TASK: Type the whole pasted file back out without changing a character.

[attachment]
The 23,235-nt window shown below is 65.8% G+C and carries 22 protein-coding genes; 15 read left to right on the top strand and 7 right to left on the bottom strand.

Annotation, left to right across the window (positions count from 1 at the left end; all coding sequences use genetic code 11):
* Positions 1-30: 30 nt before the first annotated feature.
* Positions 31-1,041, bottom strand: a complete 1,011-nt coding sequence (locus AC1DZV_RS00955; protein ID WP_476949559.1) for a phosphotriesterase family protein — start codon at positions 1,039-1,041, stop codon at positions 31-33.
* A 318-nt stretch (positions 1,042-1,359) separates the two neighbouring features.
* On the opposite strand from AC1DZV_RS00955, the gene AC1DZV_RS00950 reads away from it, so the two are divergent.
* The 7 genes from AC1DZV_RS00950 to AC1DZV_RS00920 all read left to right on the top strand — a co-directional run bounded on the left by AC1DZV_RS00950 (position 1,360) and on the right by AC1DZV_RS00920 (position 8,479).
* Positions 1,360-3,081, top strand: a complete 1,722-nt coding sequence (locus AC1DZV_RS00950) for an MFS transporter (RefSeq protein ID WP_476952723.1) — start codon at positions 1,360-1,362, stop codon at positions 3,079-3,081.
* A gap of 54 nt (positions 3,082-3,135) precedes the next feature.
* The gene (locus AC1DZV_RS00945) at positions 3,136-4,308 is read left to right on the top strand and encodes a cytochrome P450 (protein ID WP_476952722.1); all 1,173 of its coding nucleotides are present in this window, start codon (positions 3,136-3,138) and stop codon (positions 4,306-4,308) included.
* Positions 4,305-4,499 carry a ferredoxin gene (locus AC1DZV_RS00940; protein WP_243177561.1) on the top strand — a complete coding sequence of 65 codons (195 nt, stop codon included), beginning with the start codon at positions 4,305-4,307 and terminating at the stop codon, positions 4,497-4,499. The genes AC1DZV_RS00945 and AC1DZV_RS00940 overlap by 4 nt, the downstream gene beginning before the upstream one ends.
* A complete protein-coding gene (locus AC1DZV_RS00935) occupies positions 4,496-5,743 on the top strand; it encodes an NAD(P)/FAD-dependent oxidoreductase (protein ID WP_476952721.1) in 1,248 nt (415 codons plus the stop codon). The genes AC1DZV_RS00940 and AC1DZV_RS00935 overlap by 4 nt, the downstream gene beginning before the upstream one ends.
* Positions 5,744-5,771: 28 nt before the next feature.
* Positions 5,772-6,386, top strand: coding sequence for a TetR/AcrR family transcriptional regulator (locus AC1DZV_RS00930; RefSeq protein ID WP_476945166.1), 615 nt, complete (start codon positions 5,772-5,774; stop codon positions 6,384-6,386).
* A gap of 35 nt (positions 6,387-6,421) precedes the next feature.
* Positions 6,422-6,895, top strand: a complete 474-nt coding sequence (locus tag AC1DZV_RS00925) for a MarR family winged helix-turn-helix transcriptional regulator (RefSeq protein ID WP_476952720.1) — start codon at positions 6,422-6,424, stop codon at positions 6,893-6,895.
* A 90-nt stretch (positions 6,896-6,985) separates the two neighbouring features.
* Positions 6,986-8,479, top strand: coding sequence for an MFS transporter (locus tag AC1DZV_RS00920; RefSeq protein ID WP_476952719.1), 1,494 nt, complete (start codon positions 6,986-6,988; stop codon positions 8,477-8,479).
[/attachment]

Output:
The 23,235-nt window shown below is 65.8% G+C and carries 22 protein-coding genes; 15 read left to right on the top strand and 7 right to left on the bottom strand.

Annotation, left to right across the window (positions count from 1 at the left end; all coding sequences use genetic code 11):
* Positions 1-30: 30 nt before the first annotated feature.
* Positions 31-1,041, bottom strand: a complete 1,011-nt coding sequence (locus AC1DZV_RS00955; protein ID WP_476949559.1) for a phosphotriesterase family protein — start codon at positions 1,039-1,041, stop codon at positions 31-33.
* A 318-nt stretch (positions 1,042-1,359) separates the two neighbouring features.
* On the opposite strand from AC1DZV_RS00955, the gene AC1DZV_RS00950 reads away from it, so the two are divergent.
* The 7 genes from AC1DZV_RS00950 to AC1DZV_RS00920 all read left to right on the top strand — a co-directional run bounded on the left by AC1DZV_RS00950 (position 1,360) and on the right by AC1DZV_RS00920 (position 8,479).
* Positions 1,360-3,081, top strand: a complete 1,722-nt coding sequence (locus AC1DZV_RS00950) for an MFS transporter (RefSeq protein ID WP_476952723.1) — start codon at positions 1,360-1,362, stop codon at positions 3,079-3,081.
* A gap of 54 nt (positions 3,082-3,135) precedes the next feature.
* The gene (locus AC1DZV_RS00945) at positions 3,136-4,308 is read left to right on the top strand and encodes a cytochrome P450 (protein ID WP_476952722.1); all 1,173 of its coding nucleotides are present in this window, start codon (positions 3,136-3,138) and stop codon (positions 4,306-4,308) included.
* Positions 4,305-4,499 carry a ferredoxin gene (locus AC1DZV_RS00940; protein WP_243177561.1) on the top strand — a complete coding sequence of 65 codons (195 nt, stop codon included), beginning with the start codon at positions 4,305-4,307 and terminating at the stop codon, positions 4,497-4,499. The genes AC1DZV_RS00945 and AC1DZV_RS00940 overlap by 4 nt, the downstream gene beginning before the upstream one ends.
* A complete protein-coding gene (locus AC1DZV_RS00935) occupies positions 4,496-5,743 on the top strand; it encodes an NAD(P)/FAD-dependent oxidoreductase (protein ID WP_476952721.1) in 1,248 nt (415 codons plus the stop codon). The genes AC1DZV_RS00940 and AC1DZV_RS00935 overlap by 4 nt, the downstream gene beginning before the upstream one ends.
* Positions 5,744-5,771: 28 nt before the next feature.
* Positions 5,772-6,386, top strand: coding sequence for a TetR/AcrR family transcriptional regulator (locus AC1DZV_RS00930; RefSeq protein ID WP_476945166.1), 615 nt, complete (start codon positions 5,772-5,774; stop codon positions 6,384-6,386).
* A gap of 35 nt (positions 6,387-6,421) precedes the next feature.
* Positions 6,422-6,895, top strand: a complete 474-nt coding sequence (locus tag AC1DZV_RS00925) for a MarR family winged helix-turn-helix transcriptional regulator (RefSeq protein ID WP_476952720.1) — start codon at positions 6,422-6,424, stop codon at positions 6,893-6,895.
* A 90-nt stretch (positions 6,896-6,985) separates the two neighbouring features.
* Positions 6,986-8,479, top strand: coding sequence for an MFS transporter (locus tag AC1DZV_RS00920; RefSeq protein ID WP_476952719.1), 1,494 nt, complete (start codon positions 6,986-6,988; stop codon positions 8,477-8,479).